While I’m on the subject of idolatry, here’s a link to another sermon on idolatry I preached back in September 2008 as part of a series on the Ten Commandments at KCC.


Book Review – Counterfeit Gods (Tim Keller)

I was deeply impressed by the first book by Tim Keller I read, The Prodigal God, which is a simply outstanding expounding on the nature of the gospel looking at the well-known parable of the prodigal son. This one maintains the high standard, this time tackling the subject of idolatry. Again, it is not only well-written, but profound, penetrative and deeply insightful.

Keller’s thesis is that the human heart is an “idol factory”, that takes good things and turns them into ultimate things – God substitutes, or “counterfeit gods”, which will always disappoint us, often destructively so.

We never imagine that getting our heart’s deepest desires might be the worst thing that can ever happen to us.

Each chapter tackles an example of a modern idol, such as money, success, romantic love, or political ideology. He illustrates each one with well-chosen contemporary examples, and helps us to move beyond simply identifying these idols as out there in the culture, but seeing their pernicious effects at work in our own lives even as Christians.

we know a good thing has become a counterfeit god when its demands on you exceed proper boundaries.

He then picks out a Biblical character or story that illustrates each idol, often drawing out strikingly fresh insights from very familiar territory. Those who are familiar with Keller’s preaching will know that he is never content to simply tell a Bible story and draw out a few morals or lessons though. He always brings us to the gospel. Jesus is always brought in, as the one who is the greater version of the flawed hero of the story. As a result, this book also serves a double function as a masterclass in gospel-centred teaching.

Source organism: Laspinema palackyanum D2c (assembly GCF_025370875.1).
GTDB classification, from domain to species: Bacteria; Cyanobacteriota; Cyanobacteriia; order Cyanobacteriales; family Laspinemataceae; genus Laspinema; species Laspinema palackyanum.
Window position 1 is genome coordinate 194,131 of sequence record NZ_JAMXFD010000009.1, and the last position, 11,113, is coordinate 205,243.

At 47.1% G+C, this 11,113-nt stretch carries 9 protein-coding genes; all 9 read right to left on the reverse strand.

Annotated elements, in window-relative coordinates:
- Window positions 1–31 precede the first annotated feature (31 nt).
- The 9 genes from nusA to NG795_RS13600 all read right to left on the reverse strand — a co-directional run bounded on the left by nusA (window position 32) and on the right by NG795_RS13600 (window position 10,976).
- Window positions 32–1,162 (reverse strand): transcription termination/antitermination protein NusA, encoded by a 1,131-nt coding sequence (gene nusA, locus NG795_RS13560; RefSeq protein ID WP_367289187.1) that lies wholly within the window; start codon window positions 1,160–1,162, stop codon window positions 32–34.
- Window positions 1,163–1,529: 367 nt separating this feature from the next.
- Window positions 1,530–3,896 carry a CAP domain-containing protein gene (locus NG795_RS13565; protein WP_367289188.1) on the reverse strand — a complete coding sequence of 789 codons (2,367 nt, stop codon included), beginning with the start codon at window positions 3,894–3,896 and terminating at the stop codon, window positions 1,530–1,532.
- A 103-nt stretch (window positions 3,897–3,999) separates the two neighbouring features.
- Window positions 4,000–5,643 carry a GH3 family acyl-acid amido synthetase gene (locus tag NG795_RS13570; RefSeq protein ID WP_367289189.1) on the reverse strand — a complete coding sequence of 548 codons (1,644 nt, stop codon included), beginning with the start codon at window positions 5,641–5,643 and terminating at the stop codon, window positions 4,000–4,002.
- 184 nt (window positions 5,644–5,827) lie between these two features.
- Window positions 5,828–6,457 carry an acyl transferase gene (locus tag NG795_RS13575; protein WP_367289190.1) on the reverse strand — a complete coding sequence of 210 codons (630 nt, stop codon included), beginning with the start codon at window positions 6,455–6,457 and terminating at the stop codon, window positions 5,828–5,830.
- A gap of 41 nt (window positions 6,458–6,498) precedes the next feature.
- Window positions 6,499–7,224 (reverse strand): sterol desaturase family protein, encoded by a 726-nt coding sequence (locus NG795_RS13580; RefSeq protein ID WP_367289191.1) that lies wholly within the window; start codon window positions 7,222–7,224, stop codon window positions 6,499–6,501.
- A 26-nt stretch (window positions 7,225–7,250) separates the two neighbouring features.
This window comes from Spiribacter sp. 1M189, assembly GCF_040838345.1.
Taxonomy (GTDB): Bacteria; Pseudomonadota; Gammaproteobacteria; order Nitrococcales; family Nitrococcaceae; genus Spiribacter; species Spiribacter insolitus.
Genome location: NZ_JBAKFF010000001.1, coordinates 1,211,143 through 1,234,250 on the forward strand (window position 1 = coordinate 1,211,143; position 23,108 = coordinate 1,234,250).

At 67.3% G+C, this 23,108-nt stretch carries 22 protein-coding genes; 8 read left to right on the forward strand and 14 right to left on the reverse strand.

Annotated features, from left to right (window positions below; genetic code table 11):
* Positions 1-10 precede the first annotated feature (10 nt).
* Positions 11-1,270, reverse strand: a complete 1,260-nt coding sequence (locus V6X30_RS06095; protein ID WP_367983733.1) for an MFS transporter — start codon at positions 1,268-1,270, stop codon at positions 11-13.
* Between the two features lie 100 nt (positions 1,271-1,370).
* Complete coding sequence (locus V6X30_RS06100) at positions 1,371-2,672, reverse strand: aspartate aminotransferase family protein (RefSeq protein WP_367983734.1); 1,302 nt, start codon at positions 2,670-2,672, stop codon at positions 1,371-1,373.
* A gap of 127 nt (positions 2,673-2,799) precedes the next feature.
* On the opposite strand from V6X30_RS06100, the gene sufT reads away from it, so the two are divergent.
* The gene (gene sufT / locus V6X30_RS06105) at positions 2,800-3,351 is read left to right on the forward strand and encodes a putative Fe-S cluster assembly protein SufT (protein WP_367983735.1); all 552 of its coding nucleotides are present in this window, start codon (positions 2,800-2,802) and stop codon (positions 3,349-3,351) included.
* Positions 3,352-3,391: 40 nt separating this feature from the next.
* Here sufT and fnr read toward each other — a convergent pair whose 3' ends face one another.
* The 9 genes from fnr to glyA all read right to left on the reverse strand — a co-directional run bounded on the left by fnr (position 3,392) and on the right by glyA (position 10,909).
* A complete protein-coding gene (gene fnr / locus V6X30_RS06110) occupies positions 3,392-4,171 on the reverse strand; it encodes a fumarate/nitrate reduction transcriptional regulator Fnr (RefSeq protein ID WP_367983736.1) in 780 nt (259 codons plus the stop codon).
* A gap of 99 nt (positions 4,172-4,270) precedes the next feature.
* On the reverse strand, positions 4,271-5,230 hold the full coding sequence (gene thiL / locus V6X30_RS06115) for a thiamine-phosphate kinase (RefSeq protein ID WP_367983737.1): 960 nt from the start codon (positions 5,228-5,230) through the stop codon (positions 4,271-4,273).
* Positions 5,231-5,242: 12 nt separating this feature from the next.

we usually read the Bible as a series of disconnected stories, each with a “moral” for how we should live our lives. It is not. Rather, it comprises a single story, telling us how the human race got into its present condition, and how God through Jesus Christ has come and will come to put things right.

This book will not take you a long time to read, but you will need plenty of time to reflect on its message. It is a call first for us to examine the deep idols that have taken root in our own lives, but then to address them, not by trying to suppress them, but by supplanting them with a living encounter with God himself.

The only way to dispossess the heart of an old affection is by the expulsive power of a new one.

It deserves a wide readership amongst Christians, not so we can speak out against the idolatry of our culture (though we need to do that), but so that we can clean out the idols that have taken root in our own hearts. I also hope it is widely read by pastors and preachers, and that as a result, we will hear more gospel-centred preaching that gets to the heart of issues, rather than merely calling for behavioural change.

The secret to change is to identify and dismantle the counterfeit gods of your heart.

Jesus must become more beautiful to your imagination, more attractive to your heart, than your idol.